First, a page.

According those who track such things, the tattoo removal business is worth about $75 million in the US alone. And if you’ve ever had bad ink erased, you know how expensive and painful it can be. Shouldn’t there be a cream that rubs everything off?
Now there is. Alec Falkenham, a PhD student in Pathology at Dalhousie University (Yay, Canada!) has invented Bisphosphonate Liposomal Tattoo Removal (BLTR). Gizmag explains:
The inspiration came from the body’s immune system and its reaction to tattoo ink. It involves the macrophages, white blood cells that eat foreign material to protect surrounding tissue from invaders. Known as the big eaters of the immune system, they consume the tattoo ink that settles into the skin.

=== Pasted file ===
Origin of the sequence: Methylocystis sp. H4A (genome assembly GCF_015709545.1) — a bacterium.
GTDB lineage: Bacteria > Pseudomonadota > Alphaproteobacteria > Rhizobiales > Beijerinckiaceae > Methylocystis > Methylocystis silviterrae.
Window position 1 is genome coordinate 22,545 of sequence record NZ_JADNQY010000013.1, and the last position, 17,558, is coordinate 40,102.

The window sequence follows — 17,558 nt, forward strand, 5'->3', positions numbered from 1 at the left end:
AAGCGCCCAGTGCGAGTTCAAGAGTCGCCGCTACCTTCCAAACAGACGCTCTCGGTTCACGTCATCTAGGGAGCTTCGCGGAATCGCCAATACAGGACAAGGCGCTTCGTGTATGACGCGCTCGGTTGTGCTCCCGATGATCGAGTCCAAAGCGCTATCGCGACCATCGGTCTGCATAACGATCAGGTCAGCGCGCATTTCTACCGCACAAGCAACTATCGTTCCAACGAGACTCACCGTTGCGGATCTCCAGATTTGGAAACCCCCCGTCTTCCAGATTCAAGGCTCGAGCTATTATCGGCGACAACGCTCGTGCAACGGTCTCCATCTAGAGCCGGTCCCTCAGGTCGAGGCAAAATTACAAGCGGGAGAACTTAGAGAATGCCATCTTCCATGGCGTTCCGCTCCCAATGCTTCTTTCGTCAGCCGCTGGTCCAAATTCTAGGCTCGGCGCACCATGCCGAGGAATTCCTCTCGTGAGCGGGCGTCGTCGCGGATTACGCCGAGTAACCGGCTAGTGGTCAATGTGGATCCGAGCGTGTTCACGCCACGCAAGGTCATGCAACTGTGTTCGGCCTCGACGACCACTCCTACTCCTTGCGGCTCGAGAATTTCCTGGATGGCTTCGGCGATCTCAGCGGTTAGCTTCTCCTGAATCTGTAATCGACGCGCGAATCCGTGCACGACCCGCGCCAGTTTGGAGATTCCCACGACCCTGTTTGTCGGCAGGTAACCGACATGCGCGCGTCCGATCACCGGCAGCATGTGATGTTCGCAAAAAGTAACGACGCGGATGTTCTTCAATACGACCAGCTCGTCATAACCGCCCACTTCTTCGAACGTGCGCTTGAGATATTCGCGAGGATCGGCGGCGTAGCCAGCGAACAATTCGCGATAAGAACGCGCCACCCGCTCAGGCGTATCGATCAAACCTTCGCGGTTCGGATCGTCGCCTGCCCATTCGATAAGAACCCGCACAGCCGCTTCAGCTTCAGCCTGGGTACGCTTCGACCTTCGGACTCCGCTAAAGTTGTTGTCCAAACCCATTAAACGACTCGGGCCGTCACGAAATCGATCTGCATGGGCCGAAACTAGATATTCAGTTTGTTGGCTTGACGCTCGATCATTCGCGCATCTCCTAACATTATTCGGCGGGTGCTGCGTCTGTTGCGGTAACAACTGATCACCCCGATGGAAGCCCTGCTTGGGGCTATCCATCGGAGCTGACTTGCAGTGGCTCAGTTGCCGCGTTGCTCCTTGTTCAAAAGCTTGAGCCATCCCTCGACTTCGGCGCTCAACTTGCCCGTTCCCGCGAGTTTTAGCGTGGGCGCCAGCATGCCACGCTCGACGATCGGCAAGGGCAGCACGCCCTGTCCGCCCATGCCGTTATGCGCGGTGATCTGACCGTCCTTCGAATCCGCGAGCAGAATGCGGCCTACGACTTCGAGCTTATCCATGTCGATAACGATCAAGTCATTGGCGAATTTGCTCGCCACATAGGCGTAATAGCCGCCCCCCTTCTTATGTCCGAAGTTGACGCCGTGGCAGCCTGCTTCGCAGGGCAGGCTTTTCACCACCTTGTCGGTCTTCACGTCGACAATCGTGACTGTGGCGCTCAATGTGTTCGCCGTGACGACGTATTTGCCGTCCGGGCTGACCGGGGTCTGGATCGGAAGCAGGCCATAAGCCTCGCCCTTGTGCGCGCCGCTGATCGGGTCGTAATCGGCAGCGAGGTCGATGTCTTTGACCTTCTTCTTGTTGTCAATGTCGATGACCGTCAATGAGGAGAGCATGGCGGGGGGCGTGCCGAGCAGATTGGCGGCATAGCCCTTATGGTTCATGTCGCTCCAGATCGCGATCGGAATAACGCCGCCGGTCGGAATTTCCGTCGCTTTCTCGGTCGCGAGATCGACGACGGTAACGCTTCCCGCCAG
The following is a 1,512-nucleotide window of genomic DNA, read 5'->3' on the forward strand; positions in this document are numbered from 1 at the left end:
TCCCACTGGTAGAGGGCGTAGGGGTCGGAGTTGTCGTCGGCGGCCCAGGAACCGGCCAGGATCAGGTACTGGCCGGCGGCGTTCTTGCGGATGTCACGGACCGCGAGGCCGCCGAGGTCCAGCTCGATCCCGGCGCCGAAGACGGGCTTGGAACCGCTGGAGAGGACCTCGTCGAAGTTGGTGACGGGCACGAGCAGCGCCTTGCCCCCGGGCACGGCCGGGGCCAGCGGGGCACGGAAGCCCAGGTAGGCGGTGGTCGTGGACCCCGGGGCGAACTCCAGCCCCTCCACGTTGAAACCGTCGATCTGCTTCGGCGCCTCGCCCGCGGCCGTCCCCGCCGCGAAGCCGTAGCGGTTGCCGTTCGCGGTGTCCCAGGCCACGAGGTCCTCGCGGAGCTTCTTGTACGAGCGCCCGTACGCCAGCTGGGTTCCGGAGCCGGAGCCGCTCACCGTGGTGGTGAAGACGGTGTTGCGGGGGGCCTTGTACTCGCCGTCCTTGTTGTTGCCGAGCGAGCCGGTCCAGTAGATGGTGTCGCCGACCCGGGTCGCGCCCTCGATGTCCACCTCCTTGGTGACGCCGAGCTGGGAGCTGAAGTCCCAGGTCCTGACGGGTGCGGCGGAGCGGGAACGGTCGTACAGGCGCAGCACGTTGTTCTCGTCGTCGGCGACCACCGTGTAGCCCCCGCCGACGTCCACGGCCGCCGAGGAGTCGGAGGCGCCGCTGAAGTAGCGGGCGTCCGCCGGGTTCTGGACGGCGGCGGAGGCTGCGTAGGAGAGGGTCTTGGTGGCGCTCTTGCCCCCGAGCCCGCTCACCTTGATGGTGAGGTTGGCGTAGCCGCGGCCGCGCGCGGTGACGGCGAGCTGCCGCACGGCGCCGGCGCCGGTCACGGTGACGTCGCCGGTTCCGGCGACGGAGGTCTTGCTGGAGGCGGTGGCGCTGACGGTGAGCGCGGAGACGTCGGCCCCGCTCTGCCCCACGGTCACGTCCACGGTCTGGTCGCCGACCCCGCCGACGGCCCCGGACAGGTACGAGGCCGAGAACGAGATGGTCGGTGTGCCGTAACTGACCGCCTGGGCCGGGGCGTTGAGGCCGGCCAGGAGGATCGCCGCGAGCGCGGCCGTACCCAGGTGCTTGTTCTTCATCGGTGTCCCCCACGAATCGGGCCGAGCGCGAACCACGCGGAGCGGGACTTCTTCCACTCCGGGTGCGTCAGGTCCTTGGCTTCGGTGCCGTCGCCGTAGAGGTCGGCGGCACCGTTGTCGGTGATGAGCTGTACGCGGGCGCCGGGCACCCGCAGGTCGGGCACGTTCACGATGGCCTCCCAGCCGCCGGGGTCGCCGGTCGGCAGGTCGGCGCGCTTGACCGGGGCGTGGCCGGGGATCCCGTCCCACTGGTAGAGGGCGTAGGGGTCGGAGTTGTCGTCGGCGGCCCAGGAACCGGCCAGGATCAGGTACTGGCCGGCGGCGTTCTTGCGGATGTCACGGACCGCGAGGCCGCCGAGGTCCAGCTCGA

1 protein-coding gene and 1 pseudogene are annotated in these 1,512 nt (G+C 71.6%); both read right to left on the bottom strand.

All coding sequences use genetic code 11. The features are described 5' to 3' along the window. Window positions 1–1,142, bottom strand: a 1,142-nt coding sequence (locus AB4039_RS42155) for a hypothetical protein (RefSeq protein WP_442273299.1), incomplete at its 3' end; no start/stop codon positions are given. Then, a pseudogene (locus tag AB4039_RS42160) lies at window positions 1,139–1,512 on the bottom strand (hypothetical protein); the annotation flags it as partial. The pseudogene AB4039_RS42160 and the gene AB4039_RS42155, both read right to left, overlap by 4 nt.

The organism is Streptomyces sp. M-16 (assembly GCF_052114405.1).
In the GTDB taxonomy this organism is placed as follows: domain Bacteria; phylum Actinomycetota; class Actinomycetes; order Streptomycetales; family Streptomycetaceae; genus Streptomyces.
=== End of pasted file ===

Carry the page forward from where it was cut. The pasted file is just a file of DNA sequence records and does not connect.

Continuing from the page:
In the case of tattoos, two types of macrophages go into action. One set takes part of the pigment to the draining lymph nodes, removing it from the area where it was applied. The other set that has eaten the pigment goes deeper into the skin and forms the visible tattoo.
Over time, the macrophages that form the tattoo are replaced by new ones, causing the design to fade and blur. BLTR homes in on the macrophages that contain the pigment, using a liposome created by Falkenham’s team. Liposomes are artificial vesicles often used as vehicles to administer nutrients and pharmaceutical drugs.